“I promise you this is real,” Melanie said. “I’m going to send all my documentation, so you can see for yourself. I’m not asking you for anything. I’m only telling you. You can call up my company right now and speak to them. You can look up the phone number online and they will verify I work with them and that this is my case.”
“Is he...is he okay?” Joann asked, losing the edge to her voice.
“Oh yes, ma'am. Yes, he is just fine, just fine and looking for his mom.”
Melanie remained quiet as Joann burst into tears. In nearly a whisper, she finally said, “I’ve been praying this day would come. Praying for 45 years.”
Melanie tried not to let Joanne hear that she was crying, too.
“I don’t know what to say,” Joann said, taking a deep, ragged breath.
“It's okay,” Melanie said carefully. “It's pretty big news.”
Then Joann laughed, and in that laugh Melanie felt the shift happening, as Joann took in this new reality and accepted that her son had found her.
“Of course,” Melanie said. “Tell your sister, and we will talk again tomorrow. Is tomorrow a good day for you?”
“I have to tell my sister,” Joann said.
“Yes,” Joann said, laughing again. “I'm just. . . I'm not used to this!”
“I will call you tomorrow. If you want to talk before that, call me back whenever, okay? I’m going to work with you every step of the way.”
“Oh, my God. I’m going to throw up.” said Jeff. He and his mother had been living less than thirty miles apart for thirty years, without knowing each other, each barely daring to hope the other was alive. Now, both electrified with excitement and fear, they were ready to talk on the phone. They both wanted to talk, but it had taken days to get the courage to let Melanie set up a call. Joann felt certain Jeff would be angry with her, and Jeff didn’t know what to think. He still didn’t know why she had given him up for adoption and didn’t know whether part of her was annoyed he had tracked her down. Could all these years of expectation lead to anything but disillusionment?
Jeff was sitting in his LA apartment with Heidi, shivering and sweating at once. Joann, in her neat home in Covina, pulled a shawl tight around her shoulders and snuggled into the couch, holding the one black-and-white picture she had of her baby son. The phone rang and she tried to answer but at first she couldn't make a sound.
“Joann? Or, Mom?” asked the voice on the other end.
Ten minutes of that strange joy was all they could manage, but they agreed to meet the next week at a restaurant near Joann's house.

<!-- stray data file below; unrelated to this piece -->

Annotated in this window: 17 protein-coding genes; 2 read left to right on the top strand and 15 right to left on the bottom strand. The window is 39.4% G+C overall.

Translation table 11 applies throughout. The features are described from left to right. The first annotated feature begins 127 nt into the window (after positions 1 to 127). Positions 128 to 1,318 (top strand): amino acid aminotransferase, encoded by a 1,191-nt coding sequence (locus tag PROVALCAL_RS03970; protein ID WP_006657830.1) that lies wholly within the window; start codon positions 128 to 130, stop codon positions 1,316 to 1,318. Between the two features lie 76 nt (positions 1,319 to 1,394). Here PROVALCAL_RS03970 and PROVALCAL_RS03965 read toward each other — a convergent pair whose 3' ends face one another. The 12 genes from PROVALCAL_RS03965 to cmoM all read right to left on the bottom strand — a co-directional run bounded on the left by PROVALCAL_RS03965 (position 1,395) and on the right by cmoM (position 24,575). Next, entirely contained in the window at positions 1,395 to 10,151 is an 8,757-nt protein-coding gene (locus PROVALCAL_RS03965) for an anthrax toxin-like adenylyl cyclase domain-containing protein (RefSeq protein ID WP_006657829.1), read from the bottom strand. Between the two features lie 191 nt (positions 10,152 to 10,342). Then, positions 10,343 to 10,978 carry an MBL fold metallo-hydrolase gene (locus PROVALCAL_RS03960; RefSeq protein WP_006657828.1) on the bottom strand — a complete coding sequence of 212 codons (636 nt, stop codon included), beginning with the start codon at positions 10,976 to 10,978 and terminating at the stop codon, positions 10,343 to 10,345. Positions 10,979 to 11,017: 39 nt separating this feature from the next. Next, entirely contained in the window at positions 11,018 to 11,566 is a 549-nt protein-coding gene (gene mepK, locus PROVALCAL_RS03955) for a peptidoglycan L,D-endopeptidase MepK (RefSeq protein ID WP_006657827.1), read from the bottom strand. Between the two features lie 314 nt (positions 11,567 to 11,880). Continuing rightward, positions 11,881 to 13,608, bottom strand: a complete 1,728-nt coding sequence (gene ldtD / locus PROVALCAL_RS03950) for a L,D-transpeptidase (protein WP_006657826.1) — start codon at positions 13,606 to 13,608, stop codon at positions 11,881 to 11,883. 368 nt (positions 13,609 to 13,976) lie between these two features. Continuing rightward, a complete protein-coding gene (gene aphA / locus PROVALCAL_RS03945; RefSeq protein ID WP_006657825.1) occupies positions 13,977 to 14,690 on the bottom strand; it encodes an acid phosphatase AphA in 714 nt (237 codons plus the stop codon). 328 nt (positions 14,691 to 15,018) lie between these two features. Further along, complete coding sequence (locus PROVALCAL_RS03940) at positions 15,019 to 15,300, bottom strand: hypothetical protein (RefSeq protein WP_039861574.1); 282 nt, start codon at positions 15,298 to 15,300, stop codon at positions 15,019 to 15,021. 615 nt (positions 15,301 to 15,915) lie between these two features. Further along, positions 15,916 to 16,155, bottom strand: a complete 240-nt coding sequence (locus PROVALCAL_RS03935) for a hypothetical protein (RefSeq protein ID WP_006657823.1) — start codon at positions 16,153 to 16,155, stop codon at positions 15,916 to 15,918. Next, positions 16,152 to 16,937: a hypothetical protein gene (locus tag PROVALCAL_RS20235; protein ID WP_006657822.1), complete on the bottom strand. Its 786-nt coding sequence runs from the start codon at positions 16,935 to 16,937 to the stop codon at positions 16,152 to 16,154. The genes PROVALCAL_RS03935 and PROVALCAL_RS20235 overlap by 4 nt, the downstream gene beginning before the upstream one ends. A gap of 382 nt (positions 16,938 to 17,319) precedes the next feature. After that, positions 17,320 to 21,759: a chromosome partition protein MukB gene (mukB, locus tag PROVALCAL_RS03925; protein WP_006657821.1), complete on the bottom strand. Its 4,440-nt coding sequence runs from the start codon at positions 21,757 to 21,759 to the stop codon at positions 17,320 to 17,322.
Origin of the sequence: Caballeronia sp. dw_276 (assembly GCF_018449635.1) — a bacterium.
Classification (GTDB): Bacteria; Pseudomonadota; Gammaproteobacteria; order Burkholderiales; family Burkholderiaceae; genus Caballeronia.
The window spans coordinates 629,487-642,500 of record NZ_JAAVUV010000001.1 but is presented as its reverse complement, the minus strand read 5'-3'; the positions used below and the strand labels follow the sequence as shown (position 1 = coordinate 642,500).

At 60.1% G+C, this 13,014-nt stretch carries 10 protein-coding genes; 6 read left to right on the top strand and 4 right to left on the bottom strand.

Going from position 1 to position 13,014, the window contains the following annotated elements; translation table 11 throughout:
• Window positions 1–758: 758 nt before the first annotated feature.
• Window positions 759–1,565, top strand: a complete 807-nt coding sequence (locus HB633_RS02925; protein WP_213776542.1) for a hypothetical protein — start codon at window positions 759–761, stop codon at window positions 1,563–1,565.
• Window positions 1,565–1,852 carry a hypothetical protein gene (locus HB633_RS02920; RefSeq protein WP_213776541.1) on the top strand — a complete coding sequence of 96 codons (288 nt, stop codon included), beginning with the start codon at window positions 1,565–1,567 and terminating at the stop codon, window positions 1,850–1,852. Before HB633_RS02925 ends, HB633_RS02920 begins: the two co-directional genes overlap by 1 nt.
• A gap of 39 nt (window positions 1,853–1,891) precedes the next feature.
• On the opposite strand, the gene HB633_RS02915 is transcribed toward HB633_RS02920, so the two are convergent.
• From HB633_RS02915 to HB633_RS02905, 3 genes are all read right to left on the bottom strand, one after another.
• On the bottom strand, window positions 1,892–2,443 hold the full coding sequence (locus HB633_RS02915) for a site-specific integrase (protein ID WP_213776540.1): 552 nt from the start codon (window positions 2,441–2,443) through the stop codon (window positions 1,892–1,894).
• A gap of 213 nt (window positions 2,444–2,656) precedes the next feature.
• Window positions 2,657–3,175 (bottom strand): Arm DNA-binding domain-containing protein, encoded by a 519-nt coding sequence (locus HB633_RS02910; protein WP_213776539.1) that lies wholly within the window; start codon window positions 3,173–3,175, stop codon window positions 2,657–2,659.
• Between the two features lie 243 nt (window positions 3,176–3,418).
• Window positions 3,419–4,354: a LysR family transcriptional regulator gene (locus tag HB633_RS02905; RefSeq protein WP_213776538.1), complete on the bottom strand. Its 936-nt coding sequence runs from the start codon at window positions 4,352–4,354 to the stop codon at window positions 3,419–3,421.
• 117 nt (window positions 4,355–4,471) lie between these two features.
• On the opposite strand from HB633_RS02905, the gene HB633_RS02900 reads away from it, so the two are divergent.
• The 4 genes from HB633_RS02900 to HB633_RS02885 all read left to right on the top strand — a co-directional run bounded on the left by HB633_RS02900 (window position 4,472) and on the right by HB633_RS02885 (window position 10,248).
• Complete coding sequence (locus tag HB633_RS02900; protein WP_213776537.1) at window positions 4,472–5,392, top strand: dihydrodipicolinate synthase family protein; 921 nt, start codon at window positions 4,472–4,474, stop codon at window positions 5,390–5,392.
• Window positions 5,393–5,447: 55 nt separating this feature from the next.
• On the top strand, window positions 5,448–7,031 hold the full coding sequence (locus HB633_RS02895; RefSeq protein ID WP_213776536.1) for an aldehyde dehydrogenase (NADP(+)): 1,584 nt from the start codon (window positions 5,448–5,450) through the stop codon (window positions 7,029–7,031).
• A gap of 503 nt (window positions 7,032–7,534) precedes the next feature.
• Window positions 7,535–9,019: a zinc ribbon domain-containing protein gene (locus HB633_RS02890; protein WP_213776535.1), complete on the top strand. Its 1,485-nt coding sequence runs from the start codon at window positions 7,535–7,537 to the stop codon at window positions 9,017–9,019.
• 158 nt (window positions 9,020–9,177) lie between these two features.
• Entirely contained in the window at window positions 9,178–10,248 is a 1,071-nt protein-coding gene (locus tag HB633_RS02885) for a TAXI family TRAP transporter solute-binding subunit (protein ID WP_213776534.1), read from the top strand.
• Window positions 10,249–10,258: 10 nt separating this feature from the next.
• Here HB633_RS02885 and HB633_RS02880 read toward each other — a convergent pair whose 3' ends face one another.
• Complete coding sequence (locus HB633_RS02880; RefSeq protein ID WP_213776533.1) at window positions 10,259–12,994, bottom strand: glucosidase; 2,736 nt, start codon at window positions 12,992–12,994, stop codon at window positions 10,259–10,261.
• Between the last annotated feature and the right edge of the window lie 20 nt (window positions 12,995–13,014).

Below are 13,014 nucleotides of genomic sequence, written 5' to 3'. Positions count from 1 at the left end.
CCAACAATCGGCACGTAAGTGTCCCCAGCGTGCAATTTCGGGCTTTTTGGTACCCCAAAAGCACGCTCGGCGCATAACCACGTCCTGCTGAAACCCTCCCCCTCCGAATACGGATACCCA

Melanie’s phone rang: Joann was laughing and crying at once, bubbling over with joy. “It was better than I imagined!” Joann said, reliving their brief call as she confided to Melanie. Jeff called right after that, then Heidi, then Joann again. Melanie listened to the buzz of excitement as the family reconnected and Jeff started to get his answers.
Jeff’s father was of African and Latino heritage, and Joann was Caucasian—and young enough that her parents were making the decisions when she had him. Her mother and father had kept her in the house the entire nine months of her pregnancy and dictated that she give up the baby as soon as it was born. Joann’s parents had never spoken a word about the baby after his birth.
But now, “He’s so smart!” Joann said. “He seems so kind!” Joann and Melanie talked, and laughed, and cried until Melanie’s phone was out of juice.
“How do you prepare to meet your mother for the first time?” Jeff asked. He’s an actor, always well put together and conscious of the image he projects, but this, this was like getting ready for the Oscars. Would his mom see the gentleman he’d become? Would she be proud of him?
Jeff and Heidi were supposed to meet Joann at a beautiful restaurant near her home, and he needed to arrive with the most gorgeous flowers he could find, flowers that would let her know everything was fine, that he’d had a wonderful life, that he was grateful to her for giving birth to him, that although he was only just meeting her, he had loved her for years, with all his heart. Two dozen pink and white roses, full blown, perfectly wrapped. As he was about to step into the restaurant he breathed their scent in deeply and it gave him courage.
“Is my shirt tucked in?”
Heidi smiled and held him close. “This is going to be amazing,” she said. “Just breathe.”
As they stepped into the restaurant, he saw her across the room. “It was like seeing myself in the mirror,” he said. Not that she was 6 foot 5, nor sporting a buzz cut, but she had the same confident presence. Gray hair pulled back, hoop earrings, red glasses, a red blouse and the same wide smile.
“Mom,” he said. It felt utterly natural. He slid into the booth beside her.
“Of course,” she said. “Of course this is you.” She leaned forward and held his face in her hands.
“Of course,” he repeated, and they both began to cry.
“It was like looking into my own eyes,” Jeff recalled later. He felt mesmerized as he stared into her eyes and was home. He was home.
She had kept his hospital bracelet and the one picture she had. He’d brought albums from his childhood: his first tooth, first bicycle ride. His high school graduation, his first big role as an actor.
“I wondered where you were every day,” Joann told him. “I sang Happy Birthday to you on your birthday every year.”
In the months to come Joann and Jeff met many times. Jeff eventually connected with his birth father and met aunts, uncles, and cousins he’d never known he had. “It’s been nothing but beautiful. So much good stuff has happened,” he shared. “I’ve been healed on so many levels.” He and Heidi are engaged to be married now. One guest at their wedding will be Melanie, whose patience and determination closed the circle for him, bringing joy and wholeness to a family who had given each other up for lost.